Trump's announcement Wednesday morning on Twitter did not say what would happen to transgender people already in the military.
The president tweeted that after consulting with "Generals and military experts," the government "will not accept or allow Transgender individuals to serve in any capacity in the U.S. Military."
"Our military must be focused on decisive and overwhelming victory and cannot be burdened with the tremendous medical costs and disruption that transgender in the military would entail," he added.
After consultation with my Generals and military experts, please be advised that the United States Government will not accept or allow......— Donald J. Trump (@realDonaldTrump) July 26, 2017
....Transgender individuals to serve in any capacity in the U.S. Military. Our military must be focused on decisive and overwhelming.....— Donald J. Trump (@realDonaldTrump) July 26, 2017
....victory and cannot be burdened with the tremendous medical costs and disruption that transgender in the military would entail. Thank you— Donald J. Trump (@realDonaldTrump) July 26, 2017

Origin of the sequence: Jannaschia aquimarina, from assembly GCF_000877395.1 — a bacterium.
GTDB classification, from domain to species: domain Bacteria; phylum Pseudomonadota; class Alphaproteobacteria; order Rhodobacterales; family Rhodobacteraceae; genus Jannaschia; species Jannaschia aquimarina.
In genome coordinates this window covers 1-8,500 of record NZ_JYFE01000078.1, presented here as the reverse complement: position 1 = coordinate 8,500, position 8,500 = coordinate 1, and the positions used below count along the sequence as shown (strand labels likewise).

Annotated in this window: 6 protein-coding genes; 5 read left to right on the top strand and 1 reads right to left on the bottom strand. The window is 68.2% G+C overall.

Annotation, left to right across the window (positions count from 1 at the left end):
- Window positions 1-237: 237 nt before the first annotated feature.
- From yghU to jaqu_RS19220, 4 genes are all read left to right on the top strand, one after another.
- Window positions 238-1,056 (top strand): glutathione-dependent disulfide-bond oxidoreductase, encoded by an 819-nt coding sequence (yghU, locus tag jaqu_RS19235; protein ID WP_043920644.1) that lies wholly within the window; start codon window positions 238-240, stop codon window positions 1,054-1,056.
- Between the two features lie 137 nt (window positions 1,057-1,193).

Already, there are as many as 250 service members in the process of transitioning to their preferred genders or who have been approved to formally change gender within the Pentagon's personnel system, according to several defense officials.
The Pentagon has refused to release any data on the number of transgender troops currently serving. A RAND study found that there are between 2,500 and 7,000 transgender service members in the active duty military, and another 1,500 to 4,000 in the reserves.
Transgender service members have been able to serve openly in the military since last year, when former Defense Secretary Ash Carter ended the ban. Since Oct. 1, transgender troops have been able to receive medical care and start formally changing their gender identifications in the Pentagon's personnel system.
But Carter also gave the services until July 1 to develop policies to allow people already identifying as transgender to newly join the military, if they meet physical, medical and other standards, and have been stable in their identified genders for 18 months. Military chiefs recently announced a delay on allowing transgender people from enlisting.
Key concerns include whether currently enlisted troops have had medical or other issues that cause delays or problems with their ability to deploy or meet physical or other standards for their jobs. Military leaders also wanted to review how transgender troops are treated, if they're discriminated against or if they have had disciplinary problems, the officials said. They were not authorized to discuss internal deliberations publicly so spoke on condition of anonymity.